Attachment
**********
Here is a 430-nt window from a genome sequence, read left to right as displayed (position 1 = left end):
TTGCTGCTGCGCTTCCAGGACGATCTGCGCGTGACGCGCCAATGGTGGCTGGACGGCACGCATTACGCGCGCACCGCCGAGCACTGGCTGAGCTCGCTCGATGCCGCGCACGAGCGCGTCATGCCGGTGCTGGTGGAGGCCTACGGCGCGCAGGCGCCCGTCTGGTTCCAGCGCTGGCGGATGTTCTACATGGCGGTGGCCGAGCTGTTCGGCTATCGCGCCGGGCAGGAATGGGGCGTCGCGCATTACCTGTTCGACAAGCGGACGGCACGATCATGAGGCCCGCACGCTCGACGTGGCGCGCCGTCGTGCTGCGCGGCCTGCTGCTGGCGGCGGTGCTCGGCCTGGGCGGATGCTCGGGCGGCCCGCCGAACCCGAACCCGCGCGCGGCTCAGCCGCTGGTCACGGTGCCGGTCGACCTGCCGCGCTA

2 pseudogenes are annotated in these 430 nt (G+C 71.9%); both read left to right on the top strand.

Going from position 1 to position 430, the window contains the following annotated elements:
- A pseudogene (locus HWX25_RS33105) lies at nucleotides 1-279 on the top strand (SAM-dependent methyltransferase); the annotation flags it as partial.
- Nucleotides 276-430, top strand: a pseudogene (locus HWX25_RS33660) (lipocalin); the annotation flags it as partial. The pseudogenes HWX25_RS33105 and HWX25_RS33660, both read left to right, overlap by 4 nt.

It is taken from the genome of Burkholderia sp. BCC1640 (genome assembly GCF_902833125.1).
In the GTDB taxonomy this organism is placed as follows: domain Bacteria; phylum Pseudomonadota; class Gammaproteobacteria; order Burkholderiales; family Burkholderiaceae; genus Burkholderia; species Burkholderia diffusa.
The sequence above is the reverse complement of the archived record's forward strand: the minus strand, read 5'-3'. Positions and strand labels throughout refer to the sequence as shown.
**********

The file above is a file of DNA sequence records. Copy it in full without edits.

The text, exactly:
Here is a 430-nt window from a genome sequence, read left to right as displayed (position 1 = left end):
TTGCTGCTGCGCTTCCAGGACGATCTGCGCGTGACGCGCCAATGGTGGCTGGACGGCACGCATTACGCGCGCACCGCCGAGCACTGGCTGAGCTCGCTCGATGCCGCGCACGAGCGCGTCATGCCGGTGCTGGTGGAGGCCTACGGCGCGCAGGCGCCCGTCTGGTTCCAGCGCTGGCGGATGTTCTACATGGCGGTGGCCGAGCTGTTCGGCTATCGCGCCGGGCAGGAATGGGGCGTCGCGCATTACCTGTTCGACAAGCGGACGGCACGATCATGAGGCCCGCACGCTCGACGTGGCGCGCCGTCGTGCTGCGCGGCCTGCTGCTGGCGGCGGTGCTCGGCCTGGGCGGATGCTCGGGCGGCCCGCCGAACCCGAACCCGCGCGCGGCTCAGCCGCTGGTCACGGTGCCGGTCGACCTGCCGCGCTA

2 pseudogenes are annotated in these 430 nt (G+C 71.9%); both read left to right on the top strand.

Going from position 1 to position 430, the window contains the following annotated elements:
- A pseudogene (locus HWX25_RS33105) lies at nucleotides 1-279 on the top strand (SAM-dependent methyltransferase); the annotation flags it as partial.
- Nucleotides 276-430, top strand: a pseudogene (locus HWX25_RS33660) (lipocalin); the annotation flags it as partial. The pseudogenes HWX25_RS33105 and HWX25_RS33660, both read left to right, overlap by 4 nt.

It is taken from the genome of Burkholderia sp. BCC1640 (genome assembly GCF_902833125.1).
In the GTDB taxonomy this organism is placed as follows: domain Bacteria; phylum Pseudomonadota; class Gammaproteobacteria; order Burkholderiales; family Burkholderiaceae; genus Burkholderia; species Burkholderia diffusa.
The sequence above is the reverse complement of the archived record's forward strand: the minus strand, read 5'-3'. Positions and strand labels throughout refer to the sequence as shown.